February has been a month of great sadness and shock, but also joy and amazement, as we said goodbye to the mother of a dear friend of ours. We are so grateful to Almighty God that she herself decided to became a Christian last month, only weeks before she was taken ill. She was baptised in the hospital ICU the day before she died, February 6.
It was wonderful that she could have a Christian funeral. With the exception of her daughter, none of her close relatives are Christians, and she herself had always been a very dedicated follower of traditional folk religion.
The period of mourning was about 3 weeks, and on Friday evening we went to the family home for a service of readings, prayers and sharing, as we prepared for the funeral the next day. All the family was gathered…….
After the service we had a wonderful meal together……
Rev. Lily Chang and I stayed overnight with the relatives and everyone was up early the next day for the preparations. The family went early to the funeral home to wash and dress their mother’s body. We arrived in time to pray with the family, then we all accompanied the body and the family to the Chung-Li City Mortuary.
The whole area there is like one big funeral city with lots of funeral homes and all kinds of businesses set up to help relatives deal with everything. The funeral was held in one of the funeral halls there at the mortuary. The body was placed at the back behind the curtain and we all gathered there first for prayers.
It was an extremely moving funeral. The family all wore black robes and we followed the funeral liturgy…..
The children shared some words of testimony, and so did 2 of the grandchildren ~ they shared about their memories of their grandmother. Such brave little girls and so composed….. later the family sang one of their traditional indigenous songs and the same 2 little girls danced too.
Then the committal……
……… and the local government dignitaries lined up to pay their respects…..
Then we all took a flower each and went behind the curtain to put the flowers on the body. More prayers as everyone knelt before the coffin; everyone was crying as the coffin lid was brought down and the coffin shut. There was a great sense of finality, of saying farewell. We all accompanied the coffin as it was pushed around the block in the rain to the crematorium.
There were a few other funerals also taking place that day but they were mostly other Christian funerals. Non-Christians in Taiwan always wait for an auspicious day on which to hold the funeral, and Saturday was not one of them.
At the crematorium we had some more prayers, then moved round the back to the ovens. Kneeling before the coffin for final prayers, everyone was crying as we watched the coffin being pushed into the oven, the door shut and the button pushed. It seemed that everything was now over, finished. We had said everything we wanted to say, cried all we wanted to cry, and done all that we wanted to do.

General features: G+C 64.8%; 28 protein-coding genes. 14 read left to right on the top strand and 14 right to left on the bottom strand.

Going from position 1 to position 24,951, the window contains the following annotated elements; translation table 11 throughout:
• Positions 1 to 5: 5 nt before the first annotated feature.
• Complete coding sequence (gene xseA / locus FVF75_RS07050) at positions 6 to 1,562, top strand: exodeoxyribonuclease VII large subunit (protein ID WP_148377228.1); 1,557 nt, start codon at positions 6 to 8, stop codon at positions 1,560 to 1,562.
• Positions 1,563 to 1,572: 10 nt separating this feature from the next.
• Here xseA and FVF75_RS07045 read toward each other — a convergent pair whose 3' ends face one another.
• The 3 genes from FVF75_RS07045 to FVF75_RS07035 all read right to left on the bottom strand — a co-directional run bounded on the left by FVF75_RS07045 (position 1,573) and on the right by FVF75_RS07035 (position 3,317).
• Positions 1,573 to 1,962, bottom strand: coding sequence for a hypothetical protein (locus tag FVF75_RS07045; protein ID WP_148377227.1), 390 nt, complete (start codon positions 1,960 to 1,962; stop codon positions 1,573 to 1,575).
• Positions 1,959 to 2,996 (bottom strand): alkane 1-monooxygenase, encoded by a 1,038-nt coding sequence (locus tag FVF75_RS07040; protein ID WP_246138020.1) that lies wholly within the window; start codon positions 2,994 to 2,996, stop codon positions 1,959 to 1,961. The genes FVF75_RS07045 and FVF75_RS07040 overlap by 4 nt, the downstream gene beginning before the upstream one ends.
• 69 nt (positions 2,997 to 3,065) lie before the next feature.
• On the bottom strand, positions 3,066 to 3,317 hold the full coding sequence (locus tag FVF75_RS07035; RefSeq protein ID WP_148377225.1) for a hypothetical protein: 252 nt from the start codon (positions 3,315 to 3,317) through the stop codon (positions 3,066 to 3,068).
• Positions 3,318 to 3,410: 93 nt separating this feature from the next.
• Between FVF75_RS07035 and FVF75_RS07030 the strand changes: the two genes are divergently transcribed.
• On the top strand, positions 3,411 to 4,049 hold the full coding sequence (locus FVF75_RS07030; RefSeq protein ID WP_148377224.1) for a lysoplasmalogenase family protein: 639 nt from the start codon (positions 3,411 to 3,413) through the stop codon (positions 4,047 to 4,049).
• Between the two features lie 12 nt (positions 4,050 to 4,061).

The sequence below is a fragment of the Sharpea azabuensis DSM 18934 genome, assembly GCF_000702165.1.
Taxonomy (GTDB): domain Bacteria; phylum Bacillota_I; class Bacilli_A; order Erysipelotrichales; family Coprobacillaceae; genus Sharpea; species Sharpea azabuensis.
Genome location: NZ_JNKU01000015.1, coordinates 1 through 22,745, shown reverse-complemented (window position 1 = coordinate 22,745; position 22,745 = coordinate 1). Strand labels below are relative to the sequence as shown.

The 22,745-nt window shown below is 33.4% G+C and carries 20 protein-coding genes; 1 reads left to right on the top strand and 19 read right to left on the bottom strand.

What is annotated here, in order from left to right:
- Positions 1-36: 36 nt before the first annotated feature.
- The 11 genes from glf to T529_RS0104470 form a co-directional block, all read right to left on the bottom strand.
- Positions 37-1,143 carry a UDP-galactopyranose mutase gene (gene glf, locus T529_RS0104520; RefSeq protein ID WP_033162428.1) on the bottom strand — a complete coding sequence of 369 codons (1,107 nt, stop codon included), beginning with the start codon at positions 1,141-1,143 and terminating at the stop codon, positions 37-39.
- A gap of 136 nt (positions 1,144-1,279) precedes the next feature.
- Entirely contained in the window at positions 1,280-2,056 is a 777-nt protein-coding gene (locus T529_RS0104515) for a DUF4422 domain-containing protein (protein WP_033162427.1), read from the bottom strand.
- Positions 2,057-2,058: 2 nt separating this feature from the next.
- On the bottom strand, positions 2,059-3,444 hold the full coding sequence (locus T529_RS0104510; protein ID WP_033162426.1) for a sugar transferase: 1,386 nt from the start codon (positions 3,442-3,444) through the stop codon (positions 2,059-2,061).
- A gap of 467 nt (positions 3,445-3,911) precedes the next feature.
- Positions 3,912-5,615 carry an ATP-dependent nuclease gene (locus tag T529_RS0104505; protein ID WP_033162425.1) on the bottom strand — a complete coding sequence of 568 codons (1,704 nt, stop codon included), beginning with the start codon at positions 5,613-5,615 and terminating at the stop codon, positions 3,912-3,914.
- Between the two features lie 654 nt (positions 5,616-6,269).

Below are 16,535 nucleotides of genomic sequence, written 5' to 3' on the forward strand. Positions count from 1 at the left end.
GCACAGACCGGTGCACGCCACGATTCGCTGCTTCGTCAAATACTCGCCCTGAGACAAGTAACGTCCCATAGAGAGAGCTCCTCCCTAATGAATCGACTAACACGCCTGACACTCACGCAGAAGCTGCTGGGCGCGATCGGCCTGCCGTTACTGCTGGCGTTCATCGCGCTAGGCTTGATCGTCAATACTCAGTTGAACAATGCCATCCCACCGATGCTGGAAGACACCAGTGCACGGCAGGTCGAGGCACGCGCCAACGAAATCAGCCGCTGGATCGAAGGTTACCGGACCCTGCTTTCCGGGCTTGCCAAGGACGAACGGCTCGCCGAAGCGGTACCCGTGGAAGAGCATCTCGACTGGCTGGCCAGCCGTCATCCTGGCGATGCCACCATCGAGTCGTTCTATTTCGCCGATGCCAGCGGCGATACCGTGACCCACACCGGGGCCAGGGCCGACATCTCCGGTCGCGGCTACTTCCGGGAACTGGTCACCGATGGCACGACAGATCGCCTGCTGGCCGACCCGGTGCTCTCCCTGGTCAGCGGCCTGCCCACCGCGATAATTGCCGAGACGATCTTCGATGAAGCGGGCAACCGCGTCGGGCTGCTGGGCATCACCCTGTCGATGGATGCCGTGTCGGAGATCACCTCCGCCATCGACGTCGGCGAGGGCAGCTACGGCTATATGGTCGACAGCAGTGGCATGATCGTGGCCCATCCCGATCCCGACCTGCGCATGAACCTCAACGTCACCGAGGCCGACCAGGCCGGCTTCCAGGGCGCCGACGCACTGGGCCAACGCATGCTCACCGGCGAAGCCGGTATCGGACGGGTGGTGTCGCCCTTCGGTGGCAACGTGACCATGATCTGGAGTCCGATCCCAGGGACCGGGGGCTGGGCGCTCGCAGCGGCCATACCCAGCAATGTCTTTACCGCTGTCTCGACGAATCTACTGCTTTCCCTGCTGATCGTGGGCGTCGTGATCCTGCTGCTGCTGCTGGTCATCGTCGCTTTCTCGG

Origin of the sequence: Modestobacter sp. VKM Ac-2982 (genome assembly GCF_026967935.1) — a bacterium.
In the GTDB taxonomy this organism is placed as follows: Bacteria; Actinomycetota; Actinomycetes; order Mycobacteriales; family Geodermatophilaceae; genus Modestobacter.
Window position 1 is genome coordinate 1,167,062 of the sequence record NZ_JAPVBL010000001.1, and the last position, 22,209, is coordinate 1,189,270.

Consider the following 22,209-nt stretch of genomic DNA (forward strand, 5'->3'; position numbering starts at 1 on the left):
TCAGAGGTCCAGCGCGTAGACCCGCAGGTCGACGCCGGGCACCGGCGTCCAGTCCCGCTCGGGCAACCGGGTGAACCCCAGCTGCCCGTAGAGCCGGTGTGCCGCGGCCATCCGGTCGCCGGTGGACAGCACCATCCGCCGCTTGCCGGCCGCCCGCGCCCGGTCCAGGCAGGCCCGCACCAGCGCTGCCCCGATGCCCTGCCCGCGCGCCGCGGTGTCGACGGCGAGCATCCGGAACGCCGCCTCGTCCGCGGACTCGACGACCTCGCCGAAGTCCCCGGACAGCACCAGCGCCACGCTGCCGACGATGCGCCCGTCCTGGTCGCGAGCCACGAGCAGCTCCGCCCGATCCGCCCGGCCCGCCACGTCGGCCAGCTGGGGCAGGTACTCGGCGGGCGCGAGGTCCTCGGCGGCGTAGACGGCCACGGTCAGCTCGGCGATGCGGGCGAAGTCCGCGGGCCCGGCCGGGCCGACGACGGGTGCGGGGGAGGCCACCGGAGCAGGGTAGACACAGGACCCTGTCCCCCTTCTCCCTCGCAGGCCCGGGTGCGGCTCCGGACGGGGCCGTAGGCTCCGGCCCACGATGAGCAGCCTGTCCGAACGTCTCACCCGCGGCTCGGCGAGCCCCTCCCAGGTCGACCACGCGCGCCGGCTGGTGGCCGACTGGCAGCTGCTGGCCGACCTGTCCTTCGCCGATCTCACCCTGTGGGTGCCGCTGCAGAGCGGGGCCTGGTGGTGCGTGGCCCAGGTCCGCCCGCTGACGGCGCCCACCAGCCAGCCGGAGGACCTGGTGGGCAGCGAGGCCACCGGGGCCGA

The family disrobed out of their black and we all went off to one of the local restaurants in funeral city for lunch, their mother’s final chance to host everyone to a nice meal.
The ashes were scheduled to be ready in about 90 minutes, so by 1:30pm we were all back at the crematorium. Most of the visitors to the funeral had gone home by now, leaving just the family and us. The bones and ashes were laid out on a tray. After prayers, one by one each family member used chopsticks to pick up their mother’s bones and place them in the urn. The crematorium man then finished arranging all the ashes in the urn and placed the jawbones and then the skull on top. He glued the urn closed and wrapped the urn in a white silk cloth and gave it to the son to carry. We all got into cars and drove the 30 minutes up into the mountains of Da-Xi to the place where people store the ashes.
The ashes of the other deceased members of the family, including 2 of her own sons, are all in the same building complex, so the family wanted everyone all in the same place. Although it is a Buddhist Pagoda and Temple complex, there are also a few Christians there too.
Up we went with the ashes to the 5th floor of the new building next to the pagoda. We had been allocated a place right at the top. After prayers and Bible reading…….
……….the son placed his mother’s ashes in the space allocated, plus a small cross. A cross on the window shows she is a Christian.
Then we all went outside for a group photo, and back to the family home.
A very moving and incredible day, the Holy Spirit there comforting, encouraging, strengthening and leading us. Taking part in the whole day with all the family together gave everyone a real sense of support, of unity. Also a feeling of completeness and finality. At every stage, every time we moved the body or the ashes, the family would talk to their mother and tell her what we were doing next, where we were taking her. It was sad and joyful all at the same time. Quite a send-off indeed. She was a very lively and gregarious woman in life, but with a complex and difficult life right from the beginning. Now she is at peace and free from worry. Praise God indeed!